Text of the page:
Errors: counts CRC errors, too-short frames and too-long frames. This can result from faulty network cables, faulty hardware (e.g., NICs, switch ports), CRC errors, or a speed/duplex mismatch.

    Dropped: packets dropped here include NIC ring buffers full, CPU receiving NIC interrupts is very busy, cable/hw/duplex issues and driver issues

    Overruns: The overruns field counts the times when there is fifo overruns, caused by the rate at which the buffer gets full and the kernel isn't able to empty it.

    Frame: counts the number of received misaligned Ethernet frames; it usually means receiving invalid frames or CRC errors.

    /# ethtool port1

    Settings for port1:

    Supported ports: [ FIBRE ]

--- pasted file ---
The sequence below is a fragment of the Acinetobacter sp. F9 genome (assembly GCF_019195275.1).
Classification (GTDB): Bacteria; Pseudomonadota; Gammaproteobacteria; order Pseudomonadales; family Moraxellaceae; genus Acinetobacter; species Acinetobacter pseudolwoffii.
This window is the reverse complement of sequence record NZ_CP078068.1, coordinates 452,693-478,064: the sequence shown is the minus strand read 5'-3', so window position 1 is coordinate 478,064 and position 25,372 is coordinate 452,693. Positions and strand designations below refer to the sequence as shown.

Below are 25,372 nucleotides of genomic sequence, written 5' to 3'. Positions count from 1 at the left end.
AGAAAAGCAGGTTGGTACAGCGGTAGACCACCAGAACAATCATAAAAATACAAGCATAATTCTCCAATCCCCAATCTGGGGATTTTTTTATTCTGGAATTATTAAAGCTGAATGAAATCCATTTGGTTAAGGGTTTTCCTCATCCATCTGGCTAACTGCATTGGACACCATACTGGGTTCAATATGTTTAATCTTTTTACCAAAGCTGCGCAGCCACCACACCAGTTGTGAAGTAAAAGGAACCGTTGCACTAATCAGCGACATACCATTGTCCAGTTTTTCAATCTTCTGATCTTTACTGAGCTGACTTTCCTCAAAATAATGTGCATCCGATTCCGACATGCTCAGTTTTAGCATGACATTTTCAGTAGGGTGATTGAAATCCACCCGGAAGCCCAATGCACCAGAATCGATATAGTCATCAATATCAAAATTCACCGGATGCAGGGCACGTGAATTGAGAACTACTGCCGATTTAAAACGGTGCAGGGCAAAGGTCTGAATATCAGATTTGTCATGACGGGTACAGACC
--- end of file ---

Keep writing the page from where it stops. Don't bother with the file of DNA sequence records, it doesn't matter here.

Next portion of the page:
Supported link modes: 40000baseSR4/Full

    Supported pause frame use: Symmetric

    Supports auto-negotiation: No

    Advertised link modes: 40000baseSR4/Full

    Advertised pause frame use: No

    Advertised auto-negotiation: No

    Speed: 40000Mb/s

    Duplex: Full

    Port: FIBRE

    PHYAD: 0

    Transceiver: internal

    Auto-negotiation: off

    Supports Wake-on: g

    Wake-on: g

    Current message level: 0x00000007 (7)

    drv probe link

    Link detected: yes

    #One can also add some options such as -S to check more details for a NIC:

    /# ethtool -S port1 | grep drop

    rx_dropped: 0

    tx_dropped: 0

    port.rx_dropped: 0

    port.tx_dropped_link_down: 1

    /# ethtool -S port1 | grep errors

    rx_errors: 0

    tx_errors: 0

    rx_length_errors: 0

    rx_crc_errors: 0

    veb.tx_errors: 0

    port.tx_errors: 0

    port.rx_crc_errors: 0

    port.rx_length_errors: 0

    /# ethtool -S port1 | grep crc

    rx_crc_errors: 0

    port.rx_crc_errors: 0

    /# dmesg | grep port1 (or driver name, etc.)

    … ...